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Wednesday, July 11 • 12:30 - 12:42
Session 6 | Implementation of Exome/Genome Sequencing Into Prenatal Care: 6-4 Prenatal diagnosis for single gene disorders in Victoria, Australia, 1977-2015

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Prenatal diagnosis for single gene disorders in Victoria, Australia, 1977-2015
Alice Poulton1, Jane Halliday1, Sharon Lewis2, David Amor3, Lisa Hui4

1Murdoch Childrens Research Institute, Parkville, VIC, Australia
2Murdoch Childrens Research Institute, Parkville, Victoria, Australia
3Murdoch Children's Research Institute, Parkville, Australia
4Murdoch Childrens Research Institute, Heidelberg, VIC, Australia
This study aimed to examine the historical and contemporary use of prenatal diagnosis (PnDx) for single gene disorders in the Australian state of Victoria (~70,000 annual births), over a 39 year period.  The type and scope of disorders for which PnDx has been done were described to reflect how such testing had changed with advances in genetic technology and knowledge of the human genome. The study also aimed to examine information on preimplantation genetic diagnosis (PGD) for single gene disorders. 
This population-based study included data held in a register of all women in Victoria who had PnDx from 1977-2015. Single gene disorders were categorised using a systematic hierarchical approach designed to reflect potential distinctive aspects of the PnDx decision-making process e.g. type of potential disability (physical or neurodevelopmental), severity, and age of onset of the disorder. Data on PGD for single gene disorders from the two clinics undertaking these tests in Victoria were categorised in the same way for comparison. Trend data were analysed using chi squared tests.
There was an initial increase in PnDx for single gene disorders (χ2=19.18, p<0.001), steadying at ≈115 each year since the late 1990s. The scope of disorders has doubled (n=22 in 1993, n=45 in 2015). Most tests (68%) were for disorders that primarily impair physical ability, while disorders impairing cognitive ability comprised 21%. Adult onset conditions (3%) and disorders lethal in infancy (2%) were proportionately low. 5% were unable to be categorised. PGD for single gene disorders has seen rapid growth with approximately 25% done for adult onset conditions.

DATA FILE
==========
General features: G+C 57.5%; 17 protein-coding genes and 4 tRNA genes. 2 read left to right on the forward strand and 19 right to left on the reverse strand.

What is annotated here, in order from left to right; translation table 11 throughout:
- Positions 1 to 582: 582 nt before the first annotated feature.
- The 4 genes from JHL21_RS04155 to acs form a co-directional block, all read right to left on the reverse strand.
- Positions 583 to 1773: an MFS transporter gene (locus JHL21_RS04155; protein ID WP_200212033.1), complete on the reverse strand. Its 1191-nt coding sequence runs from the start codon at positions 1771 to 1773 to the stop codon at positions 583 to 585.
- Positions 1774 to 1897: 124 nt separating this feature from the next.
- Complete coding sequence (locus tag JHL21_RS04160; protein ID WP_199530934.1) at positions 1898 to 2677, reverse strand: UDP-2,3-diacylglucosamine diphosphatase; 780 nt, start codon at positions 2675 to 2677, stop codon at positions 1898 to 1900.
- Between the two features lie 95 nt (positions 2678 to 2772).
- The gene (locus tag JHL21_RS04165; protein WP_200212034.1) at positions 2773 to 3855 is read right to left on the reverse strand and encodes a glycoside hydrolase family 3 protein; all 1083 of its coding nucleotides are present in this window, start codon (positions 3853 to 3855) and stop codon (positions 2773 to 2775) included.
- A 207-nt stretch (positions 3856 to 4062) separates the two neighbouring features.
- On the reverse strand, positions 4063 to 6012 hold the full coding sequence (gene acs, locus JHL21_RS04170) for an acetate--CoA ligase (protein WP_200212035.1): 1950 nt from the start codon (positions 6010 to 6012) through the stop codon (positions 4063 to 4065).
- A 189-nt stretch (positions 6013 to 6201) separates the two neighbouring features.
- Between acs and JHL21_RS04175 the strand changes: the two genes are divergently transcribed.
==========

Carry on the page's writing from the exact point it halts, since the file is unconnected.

PnDx for single gene disorders is performed in about 1 in 500 pregnancies, with no observable changes since PGD and carrier screening became available during the past decade. Testing for adult onset disorders is not common during pregnancy, but appears to be more acceptable in the assisted reproduction setting. Advancing technologies in fetal genomic sequencing will lead to further shifts in testing for single gene disorders, however the direction of change is unknown. Understanding and reporting trends and changes can contribute to planning future service delivery, providing an overview of interest in and scope of single gene testing to date.

avatar for Katelijne Bouman

Katelijne Bouman

Clinical Geneticist, University Medical Centre Groningen
avatar for Lorraine Dugoff

Lorraine Dugoff

Professor, University of Pennsylvania

avatar for Jane Halliday

Jane Halliday

Epidemiologist, Murdoch Children's Research Institute, Royal Children’s Hospital
Professor Jane Halliday is an epidemiologist with a PhD in the field of human genetics and has worked at Murdoch Childrens Research Institute for 30 years, beginning as a part-time Research Associate when it was called the Murdoch Institute for Research into Birth Defects. In... Read More →

Wednesday July 11, 2018 12:30 - 12:42 CEST
Queen Elisabeth Hall